oj! Algorithms – ojAlgo – is Open Source Java code to do mathematics,
linear algebra and optimisation.
High Performance on a Rich Feature Set with Zero Dependencies
Download the latest released version of
ojAlgo from SourceForge,
fork the source code at GitHub
or add the dependency from The
Central Repository with your favourite build tool.
- Latest released version is 45.1.1
- As of v38 ojAlgo requires Java 8.
- Java 7 users should instead use ojAlgo v37.1.1
- Up until v33 Java 5 was enough (effectively developed against Java
2018-06-18: Released ojAlgo v45.1.1
A couple of bugs fixed:
- The getEigenpair(int) method of the Eigenvalue interface threw an
- A couple of issues related to calculating the nullspace (using QR or
2018-06-09: Released ojAlgo-finance v1.1
No new features. This is just to make it compatible with the latest
version of ojAlgo.
It appears downloading historical data from Google and Yahoo broke
(again). The code related to this is marked as deprecated, and the tests
2018-05-15: New Java Matrix Benchmark Results
There are new results for the Java Matrix Benchmark coming. Keep track
these sites for updates in the coming weeks:
There are already, now, some new results published.
2018-04-13: Released ojAlgo v45.1
- Everything "Big" is deprecated. The intention is that RationalNumber
based implementations will be the replacements
- Introduction of 3 new interfaces Structure2D.ReducibleTo1D,
StructureAnyD.ReducibleTo1D and StructureAnyD.ReducibleTo2D as well as
implementations of those.
- Several bugs fixed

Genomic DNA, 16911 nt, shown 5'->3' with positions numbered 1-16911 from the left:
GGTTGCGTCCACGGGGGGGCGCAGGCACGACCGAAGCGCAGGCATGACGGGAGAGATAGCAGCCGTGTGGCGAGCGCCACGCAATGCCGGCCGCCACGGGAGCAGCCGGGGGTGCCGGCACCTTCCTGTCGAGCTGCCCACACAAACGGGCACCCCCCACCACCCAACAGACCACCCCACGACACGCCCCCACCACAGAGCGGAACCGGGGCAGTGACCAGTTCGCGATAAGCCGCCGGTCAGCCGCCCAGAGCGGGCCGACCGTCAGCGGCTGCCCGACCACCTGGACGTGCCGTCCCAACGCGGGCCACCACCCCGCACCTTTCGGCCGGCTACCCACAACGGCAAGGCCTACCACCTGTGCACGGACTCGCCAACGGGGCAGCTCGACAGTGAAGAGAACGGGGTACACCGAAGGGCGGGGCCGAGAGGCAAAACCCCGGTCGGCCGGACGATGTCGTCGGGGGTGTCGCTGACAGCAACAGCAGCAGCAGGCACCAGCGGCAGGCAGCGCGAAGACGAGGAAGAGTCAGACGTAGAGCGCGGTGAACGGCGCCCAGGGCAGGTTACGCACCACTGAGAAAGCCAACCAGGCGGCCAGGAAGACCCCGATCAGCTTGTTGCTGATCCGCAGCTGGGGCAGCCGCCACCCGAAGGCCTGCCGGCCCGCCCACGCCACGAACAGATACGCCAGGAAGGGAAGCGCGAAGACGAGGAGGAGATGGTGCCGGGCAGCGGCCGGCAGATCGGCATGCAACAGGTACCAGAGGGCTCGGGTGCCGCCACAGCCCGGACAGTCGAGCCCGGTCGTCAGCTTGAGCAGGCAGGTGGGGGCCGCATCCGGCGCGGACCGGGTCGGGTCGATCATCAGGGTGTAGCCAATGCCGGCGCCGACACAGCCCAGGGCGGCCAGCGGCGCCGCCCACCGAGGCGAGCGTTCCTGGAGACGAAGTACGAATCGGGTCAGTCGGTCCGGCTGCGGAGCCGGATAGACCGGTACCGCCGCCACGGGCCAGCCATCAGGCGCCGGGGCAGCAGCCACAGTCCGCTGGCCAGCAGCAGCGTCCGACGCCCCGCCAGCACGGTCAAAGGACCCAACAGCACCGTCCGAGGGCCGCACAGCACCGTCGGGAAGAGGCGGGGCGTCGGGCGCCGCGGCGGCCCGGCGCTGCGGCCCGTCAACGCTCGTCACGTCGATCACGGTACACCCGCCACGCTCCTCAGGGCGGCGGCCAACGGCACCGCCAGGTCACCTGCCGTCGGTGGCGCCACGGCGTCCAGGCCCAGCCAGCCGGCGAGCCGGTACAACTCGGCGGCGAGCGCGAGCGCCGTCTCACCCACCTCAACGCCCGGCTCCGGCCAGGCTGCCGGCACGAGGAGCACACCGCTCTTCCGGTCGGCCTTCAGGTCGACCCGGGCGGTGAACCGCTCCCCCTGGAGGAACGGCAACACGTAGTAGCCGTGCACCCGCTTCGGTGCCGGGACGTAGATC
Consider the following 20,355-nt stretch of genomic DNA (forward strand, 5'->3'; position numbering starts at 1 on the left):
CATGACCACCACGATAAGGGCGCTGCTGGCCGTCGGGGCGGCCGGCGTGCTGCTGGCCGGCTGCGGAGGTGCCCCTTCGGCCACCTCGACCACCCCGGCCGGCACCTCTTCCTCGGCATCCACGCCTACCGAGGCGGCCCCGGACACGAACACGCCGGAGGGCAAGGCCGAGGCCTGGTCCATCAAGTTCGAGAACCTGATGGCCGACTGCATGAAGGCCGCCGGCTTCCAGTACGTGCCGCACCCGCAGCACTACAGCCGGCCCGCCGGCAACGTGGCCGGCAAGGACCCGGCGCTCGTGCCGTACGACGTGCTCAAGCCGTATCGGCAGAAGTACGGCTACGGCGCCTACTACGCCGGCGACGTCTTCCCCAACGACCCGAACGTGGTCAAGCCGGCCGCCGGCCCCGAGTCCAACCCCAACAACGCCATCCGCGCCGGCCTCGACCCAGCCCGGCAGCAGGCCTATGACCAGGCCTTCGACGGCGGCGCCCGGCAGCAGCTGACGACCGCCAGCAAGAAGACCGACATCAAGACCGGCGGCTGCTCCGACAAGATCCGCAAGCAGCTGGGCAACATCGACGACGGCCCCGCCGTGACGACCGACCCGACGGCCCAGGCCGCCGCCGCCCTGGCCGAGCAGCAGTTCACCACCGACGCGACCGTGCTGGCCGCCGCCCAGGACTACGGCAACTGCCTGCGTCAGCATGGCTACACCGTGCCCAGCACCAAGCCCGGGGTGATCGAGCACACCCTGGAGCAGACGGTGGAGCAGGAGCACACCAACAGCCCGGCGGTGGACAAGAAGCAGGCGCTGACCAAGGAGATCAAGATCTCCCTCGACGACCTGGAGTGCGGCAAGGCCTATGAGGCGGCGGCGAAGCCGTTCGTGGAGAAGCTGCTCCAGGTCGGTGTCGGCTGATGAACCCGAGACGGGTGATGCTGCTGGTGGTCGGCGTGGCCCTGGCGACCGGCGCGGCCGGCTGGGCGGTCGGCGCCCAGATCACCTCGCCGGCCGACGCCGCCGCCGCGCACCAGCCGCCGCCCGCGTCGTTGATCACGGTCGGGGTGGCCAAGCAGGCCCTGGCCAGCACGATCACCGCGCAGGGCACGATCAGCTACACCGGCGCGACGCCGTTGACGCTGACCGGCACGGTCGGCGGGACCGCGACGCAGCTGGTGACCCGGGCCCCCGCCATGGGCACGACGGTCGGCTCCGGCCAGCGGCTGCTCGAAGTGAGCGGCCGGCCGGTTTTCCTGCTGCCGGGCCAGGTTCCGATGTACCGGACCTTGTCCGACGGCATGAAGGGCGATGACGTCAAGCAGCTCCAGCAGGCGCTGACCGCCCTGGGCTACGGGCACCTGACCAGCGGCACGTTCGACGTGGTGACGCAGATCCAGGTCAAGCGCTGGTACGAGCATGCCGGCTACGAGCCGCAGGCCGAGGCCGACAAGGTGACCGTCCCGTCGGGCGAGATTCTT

- Switched to using JUnit 5, and initiated a comprehensive test code
covering the latest 10 releases, will give more details on what's new.
Download the latest released version of ojAlgo from SourceForge,
fork the source code at GitHub
or add the dependency from The
Central Repository with your favourite build tool.
2018-02-03: Introducing okAlgo
ojAlgo is programmed in Java, but is often used by developers
programming in other JVM languages like Scala or Kotlin, or targeting a
platform like Android. All of this works fine with ojAlgo as it is, but
to fully exploit the capabilities of those other languages/platforms
some extensions may be desirable.
okAlgo contains thin wrappers of ojAlgo classes that enable idiomatic
Kotlin usage. Check
2017-09-27: Released ojAlgo v44 and ojAlgo-finance v1
The main news this time is that the finance specific code (the
org.ojalgo.finance package) has been moved to its own project/module
named ojAlgo-finance. Other than that the most important new features
- Improvements related to sparse and structured matrices.
- Several major improvements to the various optimisation solvers. Both
the LP and QP solvers now make better use of sparsity, and all solvers
have improved numerical stability.
2017-09-24: New/updated wiki pages about sparse and
custom data structures
2017-06-19: Downloading from Yahoo Finance fixed
About a month ago Yahoo deliberately broke downloading historical data
from their web site. This was not a problem with ojAlgo – it broke for
everyone. ojAlgo has now adapted to Yahoo's new method. The new code in
the master branch of the repository at GitHub,
and will of course be part the next release.
2017-04-22: Released ojAlgo v43
- Performance improvements to the SVD and EvD implementations. ojAlgo
was already a top performer among pure Java implementations – now it's
- Adapted to Yahoo Finance's new requirement to use https rather than
http when downloading historical financial data. (All finance related
– domain specific – code will be moved to its own project
ojAlgo-finance before the release of v44.)
- New package: org.ojalgo.tensor
2017-02-03: Stopped using the CVS repository at
With the v42 release the CVS repository at SourceForge
will be abandoned. From now on the source code will be maintained at